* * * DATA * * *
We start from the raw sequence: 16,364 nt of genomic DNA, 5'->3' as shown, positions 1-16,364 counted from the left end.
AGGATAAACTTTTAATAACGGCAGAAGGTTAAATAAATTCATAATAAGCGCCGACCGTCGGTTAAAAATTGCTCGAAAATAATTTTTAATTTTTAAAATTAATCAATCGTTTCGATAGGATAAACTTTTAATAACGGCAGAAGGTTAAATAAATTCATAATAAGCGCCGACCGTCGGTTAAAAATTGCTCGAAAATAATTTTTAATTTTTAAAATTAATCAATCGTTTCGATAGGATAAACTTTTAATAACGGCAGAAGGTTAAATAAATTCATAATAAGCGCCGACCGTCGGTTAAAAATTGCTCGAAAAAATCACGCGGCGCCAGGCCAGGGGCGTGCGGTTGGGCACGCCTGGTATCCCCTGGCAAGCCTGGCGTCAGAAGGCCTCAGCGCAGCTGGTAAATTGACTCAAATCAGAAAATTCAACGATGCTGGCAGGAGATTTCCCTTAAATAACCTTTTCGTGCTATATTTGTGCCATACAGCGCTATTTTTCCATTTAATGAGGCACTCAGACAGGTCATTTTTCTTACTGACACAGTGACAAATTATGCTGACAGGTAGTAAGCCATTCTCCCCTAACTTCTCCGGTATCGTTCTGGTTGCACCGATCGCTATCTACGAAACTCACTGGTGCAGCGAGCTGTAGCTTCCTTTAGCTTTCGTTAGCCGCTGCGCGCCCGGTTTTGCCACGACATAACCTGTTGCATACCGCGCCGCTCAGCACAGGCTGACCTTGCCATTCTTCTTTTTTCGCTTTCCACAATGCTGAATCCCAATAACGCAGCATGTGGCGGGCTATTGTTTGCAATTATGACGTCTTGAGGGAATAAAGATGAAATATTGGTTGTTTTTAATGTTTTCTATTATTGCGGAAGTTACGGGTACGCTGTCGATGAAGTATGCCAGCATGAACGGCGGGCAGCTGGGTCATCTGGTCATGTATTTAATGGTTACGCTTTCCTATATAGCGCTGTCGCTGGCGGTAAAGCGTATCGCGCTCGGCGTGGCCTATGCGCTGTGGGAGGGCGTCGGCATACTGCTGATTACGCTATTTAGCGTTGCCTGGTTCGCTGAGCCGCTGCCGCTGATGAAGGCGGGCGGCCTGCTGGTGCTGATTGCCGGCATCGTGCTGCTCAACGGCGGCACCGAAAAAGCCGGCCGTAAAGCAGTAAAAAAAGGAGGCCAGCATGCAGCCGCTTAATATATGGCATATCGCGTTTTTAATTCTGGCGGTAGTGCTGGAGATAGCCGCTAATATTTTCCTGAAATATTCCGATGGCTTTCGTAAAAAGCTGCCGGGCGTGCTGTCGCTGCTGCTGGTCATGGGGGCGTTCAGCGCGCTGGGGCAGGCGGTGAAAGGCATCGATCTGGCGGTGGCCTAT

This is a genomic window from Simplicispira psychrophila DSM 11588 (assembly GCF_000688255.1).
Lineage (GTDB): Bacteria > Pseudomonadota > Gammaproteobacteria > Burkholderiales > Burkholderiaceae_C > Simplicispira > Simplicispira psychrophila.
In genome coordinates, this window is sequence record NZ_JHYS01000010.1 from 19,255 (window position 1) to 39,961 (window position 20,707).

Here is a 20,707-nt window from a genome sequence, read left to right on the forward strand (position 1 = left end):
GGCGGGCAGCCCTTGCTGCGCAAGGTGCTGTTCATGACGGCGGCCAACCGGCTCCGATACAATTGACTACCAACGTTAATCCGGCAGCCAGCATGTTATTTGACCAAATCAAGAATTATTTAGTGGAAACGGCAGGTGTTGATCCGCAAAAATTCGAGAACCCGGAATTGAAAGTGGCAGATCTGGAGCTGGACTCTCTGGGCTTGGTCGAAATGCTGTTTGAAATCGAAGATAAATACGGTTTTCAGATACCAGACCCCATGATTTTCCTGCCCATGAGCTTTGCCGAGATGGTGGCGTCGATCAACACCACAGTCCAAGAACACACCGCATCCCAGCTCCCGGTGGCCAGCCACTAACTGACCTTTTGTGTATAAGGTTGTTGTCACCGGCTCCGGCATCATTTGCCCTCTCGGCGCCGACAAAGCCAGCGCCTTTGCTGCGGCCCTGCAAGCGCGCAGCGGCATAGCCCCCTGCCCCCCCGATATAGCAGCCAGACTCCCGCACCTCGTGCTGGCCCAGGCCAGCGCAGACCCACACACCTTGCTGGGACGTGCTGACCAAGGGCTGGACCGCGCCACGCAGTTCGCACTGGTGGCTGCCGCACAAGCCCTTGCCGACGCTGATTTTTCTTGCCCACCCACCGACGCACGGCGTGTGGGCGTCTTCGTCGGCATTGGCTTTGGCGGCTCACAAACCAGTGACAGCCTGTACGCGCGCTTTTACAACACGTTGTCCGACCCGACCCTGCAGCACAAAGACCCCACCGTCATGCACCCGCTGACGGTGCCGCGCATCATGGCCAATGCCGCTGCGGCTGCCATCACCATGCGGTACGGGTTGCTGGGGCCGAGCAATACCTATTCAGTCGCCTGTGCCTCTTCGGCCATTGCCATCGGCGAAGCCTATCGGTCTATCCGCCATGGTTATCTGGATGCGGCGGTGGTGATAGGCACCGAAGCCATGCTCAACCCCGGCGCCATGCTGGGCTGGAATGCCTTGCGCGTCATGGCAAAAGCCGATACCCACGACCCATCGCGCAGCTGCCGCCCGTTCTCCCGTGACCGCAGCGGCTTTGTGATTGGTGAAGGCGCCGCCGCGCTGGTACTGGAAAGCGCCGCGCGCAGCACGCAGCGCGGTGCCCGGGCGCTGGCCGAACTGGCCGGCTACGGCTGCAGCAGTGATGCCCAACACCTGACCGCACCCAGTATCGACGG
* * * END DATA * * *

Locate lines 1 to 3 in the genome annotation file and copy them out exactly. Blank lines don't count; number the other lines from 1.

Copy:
We start from the raw sequence: 16,364 nt of genomic DNA, 5'->3' as shown, positions 1-16,364 counted from the left end.
AGGATAAACTTTTAATAACGGCAGAAGGTTAAATAAATTCATAATAAGCGCCGACCGTCGGTTAAAAATTGCTCGAAAATAATTTTTAATTTTTAAAATTAATCAATCGTTTCGATAGGATAAACTTTTAATAACGGCAGAAGGTTAAATAAATTCATAATAAGCGCCGACCGTCGGTTAAAAATTGCTCGAAAATAATTTTTAATTTTTAAAATTAATCAATCGTTTCGATAGGATAAACTTTTAATAACGGCAGAAGGTTAAATAAATTCATAATAAGCGCCGACCGTCGGTTAAAAATTGCTCGAAAAAATCACGCGGCGCCAGGCCAGGGGCGTGCGGTTGGGCACGCCTGGTATCCCCTGGCAAGCCTGGCGTCAGAAGGCCTCAGCGCAGCTGGTAAATTGACTCAAATCAGAAAATTCAACGATGCTGGCAGGAGATTTCCCTTAAATAACCTTTTCGTGCTATATTTGTGCCATACAGCGCTATTTTTCCATTTAATGAGGCACTCAGACAGGTCATTTTTCTTACTGACACAGTGACAAATTATGCTGACAGGTAGTAAGCCATTCTCCCCTAACTTCTCCGGTATCGTTCTGGTTGCACCGATCGCTATCTACGAAACTCACTGGTGCAGCGAGCTGTAGCTTCCTTTAGCTTTCGTTAGCCGCTGCGCGCCCGGTTTTGCCACGACATAACCTGTTGCATACCGCGCCGCTCAGCACAGGCTGACCTTGCCATTCTTCTTTTTTCGCTTTCCACAATGCTGAATCCCAATAACGCAGCATGTGGCGGGCTATTGTTTGCAATTATGACGTCTTGAGGGAATAAAGATGAAATATTGGTTGTTTTTAATGTTTTCTATTATTGCGGAAGTTACGGGTACGCTGTCGATGAAGTATGCCAGCATGAACGGCGGGCAGCTGGGTCATCTGGTCATGTATTTAATGGTTACGCTTTCCTATATAGCGCTGTCGCTGGCGGTAAAGCGTATCGCGCTCGGCGTGGCCTATGCGCTGTGGGAGGGCGTCGGCATACTGCTGATTACGCTATTTAGCGTTGCCTGGTTCGCTGAGCCGCTGCCGCTGATGAAGGCGGGCGGCCTGCTGGTGCTGATTGCCGGCATCGTGCTGCTCAACGGCGGCACCGAAAAAGCCGGCCGTAAAGCAGTAAAAAAAGGAGGCCAGCATGCAGCCGCTTAATATATGGCATATCGCGTTTTTAATTCTGGCGGTAGTGCTGGAGATAGCCGCTAATATTTTCCTGAAATATTCCGATGGCTTTCGTAAAAAGCTGCCGGGCGTGCTGTCGCTGCTGCTGGTCATGGGGGCGTTCAGCGCGCTGGGGCAGGCGGTGAAAGGCATCGATCTGGCGGTGGCCTAT

This is a genomic window from Simplicispira psychrophila DSM 11588 (assembly GCF_000688255.1).